“Harry Potter!” roared Severus. “Where the hell have you been!”
Harry blinked at Severus. “Sorry?”
Severus looked—more than apoplectic. He looked scared. “Mr. Potter, we are living through an incredibly precarious moment in history! I don’t care how self-sufficient you think yourself, you simply cannot disappear overnight, especially without warning anyone! You flee from the library and fail to return for hours—the faculty have been searching the castle through the night! Dumbledore went under the damn lake, for god’s sake!”
“He what?” Harry demanded. “Why!”
“He had some notion in his head—but that doesn’t matter! Explain yourself, Potter!”
Harry blinked up at him. “Sorry,” he said, finally and honestly. “I apologize, professor. I didn’t mean to worry you. It was an emergency.”
“I don’t know what sort of emergency—!” He broke off in astonishment, for Harry had hugged him. “Mr. Potter—” arms akimbo, he flailed a bit. “Mr. Potter, are you alright?”
“I’m great,” Harry sobbed. “I’m better than I’ve ever been. I need to miss this week’s classes.”
“I’ll ask Dumbledore,” Harry said, pulling away and patting him distantly on the elbow. “Have a nice morning.”
“Mr. Potter, it is two pm!”
There was further scolding, but it all fell short in the face of Harry’s apparent emotional instability and the sheer force of his joy. He felt like he was drifting, he was so happy and relieved and also melancholy, for some reason. He would have to talk about it with Lobelia. Good thing their next meeting was soon.
His request to skip classes was summarily dismissed, but at least there were no further manhunts when he found it impossible to stay away from the basilisk overnight. Draco covered for him every time.
There were no more bouts of nausea. In fact, there was quite the opposite.
“All the portraits are talking about it,” said Jade Eyes. “We all feel like we’ve gotten a fresh coat of paint.”
“I don’t know why I ever wanted to stay in my toilet,” said Myrtle. “I can’t remember what I was scared of.”
“Something I is always feeling about the castle is gone,” said Limmy thoughtfully. “I is never noticing it until it isn’t here anymore.”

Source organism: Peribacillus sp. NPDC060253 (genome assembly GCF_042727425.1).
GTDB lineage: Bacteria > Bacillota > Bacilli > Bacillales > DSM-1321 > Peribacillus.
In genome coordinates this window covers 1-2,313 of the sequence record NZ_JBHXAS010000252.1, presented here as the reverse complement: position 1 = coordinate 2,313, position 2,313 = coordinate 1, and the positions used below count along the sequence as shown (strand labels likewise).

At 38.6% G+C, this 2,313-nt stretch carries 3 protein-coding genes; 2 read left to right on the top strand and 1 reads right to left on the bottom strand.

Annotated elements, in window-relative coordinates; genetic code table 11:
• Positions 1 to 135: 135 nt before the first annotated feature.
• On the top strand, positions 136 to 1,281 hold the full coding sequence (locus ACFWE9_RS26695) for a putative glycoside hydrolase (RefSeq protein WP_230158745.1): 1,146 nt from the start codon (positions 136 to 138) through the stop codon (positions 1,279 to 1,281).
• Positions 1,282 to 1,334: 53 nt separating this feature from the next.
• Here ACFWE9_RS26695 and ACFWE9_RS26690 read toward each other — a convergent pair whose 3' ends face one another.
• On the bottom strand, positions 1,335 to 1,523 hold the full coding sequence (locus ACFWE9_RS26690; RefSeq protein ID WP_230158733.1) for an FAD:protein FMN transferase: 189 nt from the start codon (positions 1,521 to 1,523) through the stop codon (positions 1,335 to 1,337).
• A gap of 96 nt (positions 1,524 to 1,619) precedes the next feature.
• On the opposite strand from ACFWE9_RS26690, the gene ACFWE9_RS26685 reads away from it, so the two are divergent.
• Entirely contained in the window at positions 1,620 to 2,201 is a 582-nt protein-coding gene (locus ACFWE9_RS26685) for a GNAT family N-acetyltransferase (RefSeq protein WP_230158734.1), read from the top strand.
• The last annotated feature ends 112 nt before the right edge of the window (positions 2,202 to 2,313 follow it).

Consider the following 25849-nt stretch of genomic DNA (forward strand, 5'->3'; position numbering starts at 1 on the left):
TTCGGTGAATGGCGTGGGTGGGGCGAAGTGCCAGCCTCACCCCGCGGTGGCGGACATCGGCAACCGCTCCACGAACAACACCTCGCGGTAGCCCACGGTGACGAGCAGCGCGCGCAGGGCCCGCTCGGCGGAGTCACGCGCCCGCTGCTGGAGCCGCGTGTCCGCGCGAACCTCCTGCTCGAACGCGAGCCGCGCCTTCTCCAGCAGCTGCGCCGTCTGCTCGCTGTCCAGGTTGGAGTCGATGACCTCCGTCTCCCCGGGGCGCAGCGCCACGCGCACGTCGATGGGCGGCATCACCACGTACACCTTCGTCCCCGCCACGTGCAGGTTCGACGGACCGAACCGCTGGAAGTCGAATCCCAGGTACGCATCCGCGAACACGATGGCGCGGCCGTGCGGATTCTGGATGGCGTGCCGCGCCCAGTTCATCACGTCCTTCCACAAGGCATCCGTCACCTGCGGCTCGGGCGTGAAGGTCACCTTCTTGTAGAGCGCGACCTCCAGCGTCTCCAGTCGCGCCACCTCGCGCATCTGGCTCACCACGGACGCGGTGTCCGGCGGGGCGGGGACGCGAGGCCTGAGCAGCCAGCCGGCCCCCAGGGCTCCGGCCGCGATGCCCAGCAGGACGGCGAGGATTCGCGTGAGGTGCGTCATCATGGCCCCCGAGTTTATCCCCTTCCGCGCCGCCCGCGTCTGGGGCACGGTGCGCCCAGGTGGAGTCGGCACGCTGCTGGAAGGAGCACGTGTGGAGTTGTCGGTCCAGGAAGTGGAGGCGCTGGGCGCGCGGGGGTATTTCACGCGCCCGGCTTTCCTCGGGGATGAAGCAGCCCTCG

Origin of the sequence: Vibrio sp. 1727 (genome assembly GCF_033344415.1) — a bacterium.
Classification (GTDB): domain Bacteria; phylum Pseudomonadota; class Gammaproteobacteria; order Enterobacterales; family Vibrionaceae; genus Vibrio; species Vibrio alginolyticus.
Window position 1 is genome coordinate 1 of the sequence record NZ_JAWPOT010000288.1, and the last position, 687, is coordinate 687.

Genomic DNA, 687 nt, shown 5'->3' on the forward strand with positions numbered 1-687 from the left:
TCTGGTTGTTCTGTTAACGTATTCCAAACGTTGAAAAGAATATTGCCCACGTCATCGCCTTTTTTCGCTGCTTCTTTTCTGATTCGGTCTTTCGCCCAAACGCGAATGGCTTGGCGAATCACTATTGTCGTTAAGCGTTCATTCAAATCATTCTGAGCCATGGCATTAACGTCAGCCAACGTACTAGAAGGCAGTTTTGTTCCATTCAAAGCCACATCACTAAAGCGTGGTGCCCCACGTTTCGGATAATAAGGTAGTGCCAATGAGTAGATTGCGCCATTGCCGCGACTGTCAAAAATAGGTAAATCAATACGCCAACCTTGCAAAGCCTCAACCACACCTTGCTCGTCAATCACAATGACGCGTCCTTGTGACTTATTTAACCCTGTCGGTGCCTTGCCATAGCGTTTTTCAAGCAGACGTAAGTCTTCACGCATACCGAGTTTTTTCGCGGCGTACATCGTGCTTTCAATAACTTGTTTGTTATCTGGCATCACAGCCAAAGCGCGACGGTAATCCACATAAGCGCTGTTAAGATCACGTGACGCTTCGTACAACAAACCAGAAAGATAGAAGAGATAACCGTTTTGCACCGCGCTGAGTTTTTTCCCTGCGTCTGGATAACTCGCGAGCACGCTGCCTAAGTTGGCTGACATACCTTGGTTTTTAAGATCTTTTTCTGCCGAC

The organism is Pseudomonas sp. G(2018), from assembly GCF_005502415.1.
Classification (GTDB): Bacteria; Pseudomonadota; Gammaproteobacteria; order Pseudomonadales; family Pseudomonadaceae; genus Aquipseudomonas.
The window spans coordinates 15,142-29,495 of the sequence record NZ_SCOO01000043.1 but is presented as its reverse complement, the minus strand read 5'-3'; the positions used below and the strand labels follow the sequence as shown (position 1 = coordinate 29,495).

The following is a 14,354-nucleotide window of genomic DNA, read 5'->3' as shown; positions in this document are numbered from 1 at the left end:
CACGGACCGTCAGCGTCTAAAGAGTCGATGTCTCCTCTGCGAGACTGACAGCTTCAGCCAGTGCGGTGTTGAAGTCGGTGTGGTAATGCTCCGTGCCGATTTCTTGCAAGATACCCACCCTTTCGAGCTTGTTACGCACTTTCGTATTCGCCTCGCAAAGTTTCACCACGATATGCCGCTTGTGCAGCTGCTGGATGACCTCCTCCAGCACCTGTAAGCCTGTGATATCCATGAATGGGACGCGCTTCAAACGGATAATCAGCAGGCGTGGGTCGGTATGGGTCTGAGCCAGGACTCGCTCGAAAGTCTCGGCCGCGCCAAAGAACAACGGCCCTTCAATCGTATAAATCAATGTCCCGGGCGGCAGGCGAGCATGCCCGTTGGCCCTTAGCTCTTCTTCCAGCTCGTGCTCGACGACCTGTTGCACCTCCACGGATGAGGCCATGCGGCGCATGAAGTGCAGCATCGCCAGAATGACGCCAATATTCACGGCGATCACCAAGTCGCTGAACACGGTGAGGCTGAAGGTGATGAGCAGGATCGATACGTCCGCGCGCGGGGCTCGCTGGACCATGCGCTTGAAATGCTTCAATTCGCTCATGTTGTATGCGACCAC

The staircases ran more smoothly, the suits of armor were more animated, the food tasted better. It was as if a curse had been lifted not only over the eggs, but over the entire castle. The basilisk figured that a curse of such potency squatting in the bowels of Hogwarts for so long was bound to have some effect on the building itself.
“Ohhh, they is precious,” said Limmy. “Look at the pink one! Look!”
The hatchlings’ eyes might have been open, but their gaze as far too weak to do anything more than slow Limmy down for a second. In any case, they loved her. The oldest two squirmed around her long hands and flicked their tongues over her nose. The blind hatchling slept around Harry’s neck, head shoved under his shirt, resting above his heart.
The basilisk rumbled in contentment beside Harry. “I have decided they are to have names,” it said.
Harry gaped at it. “What! Why? Snakes don’t have names!”
The basilisk nosed him. “One does. This is not a decision I made lightly. You are as much their family as I, and so they will have as close a relationship with you. So think long and hard about the matter, before you choose.”
“I get to name them?”
The basilisk met his gaze. “Yes.”
“Snake?” Limmy asked. “Is you alright? You’s crying again.”
Dumbledore turned around in mild surprise. “Hello, Mr. Potter. How are you feeling?”
Harry smiled. Dumbledore had been asking him that ever since he disappeared those weeks ago.
It was almost summer now, and the rest of the year had been practically idyllic. Slytherin had won the quidditch cup. Draco had gotten full marks on his transfiguration exam. Hermione had plans to visit Daphne over the summer, and Ron had started a chess club.
But one thing lurked at the back of Harry’s mind, working itself slowly out, and as uneasy as he felt parting with one more secret, after all the secrets lost so far, he knew he must.
“Can I show you something?” he asked Dumbledore.
“Of course, my boy. Lead on.” He and Dumbledore walked slowly from the great hall, talking idly. “I quite enjoyed my interview, by the way,” Dumbledore said. “Very accurately represented; outstanding journalism. Will The Demiguise continue over the summer?”
“You’d have to ask the collective, officially,” Harry said, grinning. “But I guess I can just tell you that it will. The, er, collective found a place of alternate summer operation.”
“How wonderful,” mused Dumbledore. “Do let the collective know I found the feature on centaur law truly elucidating. And I quite enjoy the crossword as well.”
They ascended a few flights of stairs, and started weaving through corridors. “I believe Severus told you a while ago that I went to Alimnion when you disappeared,” said Dumbledore.
“He mentioned it.”
“I was refused entry,” said Dumbledore ruefully. “And seriously reminded to stay out of mer business. I told the rather aggressive mer Sambation that I was unaware you were mer business.”
“Huh,” said Harry, trying not to smile.
“Indeed,” said Dumbledore, unable to conceal his.
Dumbledore demonstrated remarkable patience as Harry brought him to a completely blank stretch of wall.
“Here’s the thing,” Harry said finally. “I know what’s going on.”
Dumbledore raised an eyebrow. “Do you indeed.”
From out of his bag, Harry pulled the remains of Tom Riddle’s diary. “Yeah, I do.”
Dumbledore took one look at the diary and turned ashen, swiftly drawing his wand. “Harry, drop that immediately.”
“It’s alright,” Harry said, holding it out to him. “It’s been killed.”
“You don’t know what you hold,” said Dumbledore, his eyes wide and alarmed. “Put it down.”